A PROPER EDUCATION
I left school and university with my head packed full of knowledge; enough of it, anyway, to pass all the examinations that were put in my path. As a well-educated man I rather expected my work to be a piece of cake, something at which my intellect would allow me to excel without undue effort. It came as something of a shock, therefore, to encounter the world outside for the first time, and to realize that I was woefully ill-equipped, not only for the necessary business of earning a living, but, more importantly, for coping with all the new decisions which came my way, in both life and work. My first employers put it rather well: ‘You have a well-trained but empty mind,’ they told me, ‘which we will now try to fill with something useful, but don’t imagine that you will be of any real value to us for the first ten years.’ I was fortunate to have lighted upon an employer prepared to invest so much time in what was, in effect, my real education and I shall always feel guilty that I left them when the ten years were up.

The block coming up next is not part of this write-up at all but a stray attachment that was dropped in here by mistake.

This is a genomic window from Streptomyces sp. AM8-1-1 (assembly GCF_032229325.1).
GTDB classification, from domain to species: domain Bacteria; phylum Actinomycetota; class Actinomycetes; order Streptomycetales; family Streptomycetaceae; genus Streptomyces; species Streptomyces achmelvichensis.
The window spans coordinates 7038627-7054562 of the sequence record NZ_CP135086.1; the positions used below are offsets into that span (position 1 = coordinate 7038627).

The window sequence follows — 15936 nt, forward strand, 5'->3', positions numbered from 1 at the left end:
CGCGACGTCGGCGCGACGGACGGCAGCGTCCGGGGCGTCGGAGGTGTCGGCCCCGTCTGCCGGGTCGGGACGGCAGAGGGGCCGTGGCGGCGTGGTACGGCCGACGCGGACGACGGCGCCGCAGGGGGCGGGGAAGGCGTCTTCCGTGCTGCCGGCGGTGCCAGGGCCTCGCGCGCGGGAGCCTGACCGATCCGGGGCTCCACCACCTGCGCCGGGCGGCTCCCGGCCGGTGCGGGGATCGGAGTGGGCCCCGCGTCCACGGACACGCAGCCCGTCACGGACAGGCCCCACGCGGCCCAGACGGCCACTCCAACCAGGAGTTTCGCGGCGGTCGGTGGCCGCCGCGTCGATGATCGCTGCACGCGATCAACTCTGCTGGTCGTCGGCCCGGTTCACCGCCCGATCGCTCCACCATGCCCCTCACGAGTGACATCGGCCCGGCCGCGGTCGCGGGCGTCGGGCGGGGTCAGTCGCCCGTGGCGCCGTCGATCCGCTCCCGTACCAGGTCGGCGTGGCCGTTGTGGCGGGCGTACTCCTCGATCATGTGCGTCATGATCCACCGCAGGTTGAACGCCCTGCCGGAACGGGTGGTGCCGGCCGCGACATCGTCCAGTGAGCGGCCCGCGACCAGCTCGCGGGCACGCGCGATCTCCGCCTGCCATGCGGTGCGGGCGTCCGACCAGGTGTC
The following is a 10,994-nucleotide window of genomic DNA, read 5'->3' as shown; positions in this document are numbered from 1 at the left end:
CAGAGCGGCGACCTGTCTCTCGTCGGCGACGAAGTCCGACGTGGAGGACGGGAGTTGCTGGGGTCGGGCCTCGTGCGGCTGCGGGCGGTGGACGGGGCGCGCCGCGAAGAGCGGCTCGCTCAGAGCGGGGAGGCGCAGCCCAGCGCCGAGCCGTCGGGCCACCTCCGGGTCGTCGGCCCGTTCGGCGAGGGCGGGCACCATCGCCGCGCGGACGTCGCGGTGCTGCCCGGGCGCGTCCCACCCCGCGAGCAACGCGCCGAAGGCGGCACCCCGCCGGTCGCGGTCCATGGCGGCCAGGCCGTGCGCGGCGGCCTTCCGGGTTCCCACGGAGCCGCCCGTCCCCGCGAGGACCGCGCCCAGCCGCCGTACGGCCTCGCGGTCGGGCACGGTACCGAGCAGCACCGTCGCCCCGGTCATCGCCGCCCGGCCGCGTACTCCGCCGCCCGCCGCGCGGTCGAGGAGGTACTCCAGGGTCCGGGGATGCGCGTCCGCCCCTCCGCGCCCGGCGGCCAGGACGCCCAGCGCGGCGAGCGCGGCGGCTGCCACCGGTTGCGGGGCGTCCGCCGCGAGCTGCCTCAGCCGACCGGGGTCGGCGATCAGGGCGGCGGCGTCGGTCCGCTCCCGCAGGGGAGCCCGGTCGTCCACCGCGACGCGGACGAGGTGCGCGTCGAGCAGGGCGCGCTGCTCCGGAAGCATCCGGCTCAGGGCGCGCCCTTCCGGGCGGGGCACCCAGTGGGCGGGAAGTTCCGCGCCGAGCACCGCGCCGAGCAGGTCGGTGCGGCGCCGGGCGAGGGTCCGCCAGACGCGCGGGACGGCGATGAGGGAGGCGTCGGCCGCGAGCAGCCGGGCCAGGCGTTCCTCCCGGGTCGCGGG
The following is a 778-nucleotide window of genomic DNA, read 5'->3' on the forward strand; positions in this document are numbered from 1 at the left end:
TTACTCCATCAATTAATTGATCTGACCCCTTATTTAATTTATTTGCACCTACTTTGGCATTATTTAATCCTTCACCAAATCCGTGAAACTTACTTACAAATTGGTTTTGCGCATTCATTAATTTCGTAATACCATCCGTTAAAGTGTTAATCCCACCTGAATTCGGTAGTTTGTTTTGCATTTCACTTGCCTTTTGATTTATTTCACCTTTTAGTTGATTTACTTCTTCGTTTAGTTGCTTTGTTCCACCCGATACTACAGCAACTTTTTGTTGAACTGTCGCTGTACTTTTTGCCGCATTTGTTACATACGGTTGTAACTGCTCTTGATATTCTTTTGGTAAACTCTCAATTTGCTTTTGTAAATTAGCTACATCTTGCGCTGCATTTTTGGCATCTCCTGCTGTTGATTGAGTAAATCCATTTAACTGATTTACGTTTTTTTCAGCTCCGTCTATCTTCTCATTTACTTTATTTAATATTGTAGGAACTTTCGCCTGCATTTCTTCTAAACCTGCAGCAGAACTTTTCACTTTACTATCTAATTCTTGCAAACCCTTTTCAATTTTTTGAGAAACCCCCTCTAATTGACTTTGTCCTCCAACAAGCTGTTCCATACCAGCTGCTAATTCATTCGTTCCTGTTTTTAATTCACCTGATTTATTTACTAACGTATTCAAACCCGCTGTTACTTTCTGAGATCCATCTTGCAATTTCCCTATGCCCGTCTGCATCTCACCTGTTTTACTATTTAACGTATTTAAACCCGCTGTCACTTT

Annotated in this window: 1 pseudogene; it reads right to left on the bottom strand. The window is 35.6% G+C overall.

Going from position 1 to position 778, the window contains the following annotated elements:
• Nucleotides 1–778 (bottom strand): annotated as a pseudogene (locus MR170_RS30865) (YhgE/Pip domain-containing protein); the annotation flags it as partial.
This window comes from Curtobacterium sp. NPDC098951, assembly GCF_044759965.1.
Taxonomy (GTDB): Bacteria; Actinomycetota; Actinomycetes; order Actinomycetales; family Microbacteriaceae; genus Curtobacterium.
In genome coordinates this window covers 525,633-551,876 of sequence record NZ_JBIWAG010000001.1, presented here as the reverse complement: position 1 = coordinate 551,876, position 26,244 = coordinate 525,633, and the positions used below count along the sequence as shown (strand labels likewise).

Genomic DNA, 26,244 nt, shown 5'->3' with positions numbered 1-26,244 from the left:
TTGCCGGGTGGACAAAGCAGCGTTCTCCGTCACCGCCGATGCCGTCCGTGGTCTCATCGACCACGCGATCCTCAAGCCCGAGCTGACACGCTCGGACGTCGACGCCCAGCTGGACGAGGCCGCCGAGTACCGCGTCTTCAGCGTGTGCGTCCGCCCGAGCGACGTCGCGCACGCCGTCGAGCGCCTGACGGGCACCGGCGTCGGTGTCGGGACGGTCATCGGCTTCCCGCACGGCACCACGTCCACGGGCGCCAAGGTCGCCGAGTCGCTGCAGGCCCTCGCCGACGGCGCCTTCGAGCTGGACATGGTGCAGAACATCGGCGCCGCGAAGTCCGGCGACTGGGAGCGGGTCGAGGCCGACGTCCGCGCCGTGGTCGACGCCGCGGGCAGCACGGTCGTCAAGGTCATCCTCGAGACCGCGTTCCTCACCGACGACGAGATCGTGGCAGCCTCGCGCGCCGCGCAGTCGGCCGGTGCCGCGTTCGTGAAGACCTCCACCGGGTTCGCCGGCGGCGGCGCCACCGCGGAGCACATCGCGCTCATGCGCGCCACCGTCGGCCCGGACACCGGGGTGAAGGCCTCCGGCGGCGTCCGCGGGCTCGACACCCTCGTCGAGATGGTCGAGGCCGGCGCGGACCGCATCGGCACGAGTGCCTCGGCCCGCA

2. A well-trained mind is not to be sneezed at, but I was soon to discover that my mind had been trained to deal with closed problems, whereas most of what I now had to deal with were open-ended problems. ‘What is the cost of sales?’ is a closed problem, one with a right or a wrong answer. ‘What should we do about it?’ is an open problem, one with any number of possible answers, and I had no experience of taking this type of decision. Knowing the right answer to a question, I came to realize, was not the same as making a difference to a situation, which was what I was supposed to be paid for. Worst of all, the real open-ended question – ‘What is all this in aid of?’ was beginning to nudge at my mind.
3. I had been educated in an individualist culture. My scores were mine. No one else came into it, except as competitors in some imagined race. I was on my own in the learning game at school and university. Not...
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